Because of this difference in wording however, plaintiff may argue that the French patent itself is not technically an anticipation of claims 1 and 2 of the patent in suit since an anticipation of a process patent requires that each step in the process or its functional equivalent appear in a single piece of prior art. This Court thinks that the functional equivalent of each step of claims 1 and 2 is revealed by French. However, even if the Court were to rule otherwise on this fine metaphysical question of anticipation under § 102, it is clear that claims 1 and 2 would have been obvious to one skilled in the field of tube-making research and development in light of French under 35 U.S.C. *1369 § 103. Therefore, claims 1 and 2 of the patent in suit are unpatentable over French and void.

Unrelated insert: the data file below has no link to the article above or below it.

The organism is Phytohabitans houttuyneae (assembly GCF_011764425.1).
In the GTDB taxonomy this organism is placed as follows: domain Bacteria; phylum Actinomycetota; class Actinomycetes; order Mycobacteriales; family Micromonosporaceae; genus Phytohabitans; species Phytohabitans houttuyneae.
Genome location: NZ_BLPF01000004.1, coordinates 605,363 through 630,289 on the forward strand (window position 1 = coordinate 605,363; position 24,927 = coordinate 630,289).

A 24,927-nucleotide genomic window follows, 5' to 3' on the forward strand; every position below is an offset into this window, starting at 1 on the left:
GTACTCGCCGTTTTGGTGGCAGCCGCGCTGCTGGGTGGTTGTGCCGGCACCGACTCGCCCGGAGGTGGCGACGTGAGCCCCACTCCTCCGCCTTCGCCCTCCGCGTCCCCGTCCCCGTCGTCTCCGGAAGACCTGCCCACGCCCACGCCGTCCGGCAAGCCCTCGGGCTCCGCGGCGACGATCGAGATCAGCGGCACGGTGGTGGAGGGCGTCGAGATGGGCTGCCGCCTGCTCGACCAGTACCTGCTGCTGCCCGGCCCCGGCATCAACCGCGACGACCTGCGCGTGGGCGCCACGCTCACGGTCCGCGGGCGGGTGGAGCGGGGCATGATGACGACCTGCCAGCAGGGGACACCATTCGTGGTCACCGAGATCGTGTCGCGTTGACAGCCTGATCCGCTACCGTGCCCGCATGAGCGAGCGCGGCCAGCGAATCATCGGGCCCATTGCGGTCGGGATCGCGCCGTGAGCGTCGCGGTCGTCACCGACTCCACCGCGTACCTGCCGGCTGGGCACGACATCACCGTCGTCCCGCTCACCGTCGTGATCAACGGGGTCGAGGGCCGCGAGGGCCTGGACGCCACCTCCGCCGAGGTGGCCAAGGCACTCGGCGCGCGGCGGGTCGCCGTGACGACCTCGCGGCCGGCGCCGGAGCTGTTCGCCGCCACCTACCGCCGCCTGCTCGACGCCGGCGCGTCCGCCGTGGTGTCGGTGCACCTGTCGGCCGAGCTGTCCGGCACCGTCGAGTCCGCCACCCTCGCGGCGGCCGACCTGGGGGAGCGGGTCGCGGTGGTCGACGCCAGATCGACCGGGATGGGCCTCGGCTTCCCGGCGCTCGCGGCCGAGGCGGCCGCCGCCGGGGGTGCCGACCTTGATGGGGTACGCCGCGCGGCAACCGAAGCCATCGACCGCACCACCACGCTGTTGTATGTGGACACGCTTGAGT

ANTICIPATION AND OBVIOUSNESS IN RELATION TO CLAIMS 3 AND 4

Turning to claims 3 and 4 of the patent in suit, the only significant way in which they differ from claims 1 and 2 is by the addition of the pressurization of the tubing with the inert fluid utilized. The Court deems it reasonably obvious that the pressurization is to prevent the inmigration of contaminants under varying conditions of temperature and atmospheric pressure which might be encountered during field storage of the tube. The question is, does the addition of the pressurization step render claims 3 and 4 patentable and valid.

The answer is no, and in order to demonstrate this we need discuss only one additional prior art reference. This is the American District Telegraph Co. Manufacturing Specification MS-790 (hereinafter referred to as MS-790) which was known in the industry by at least 1951.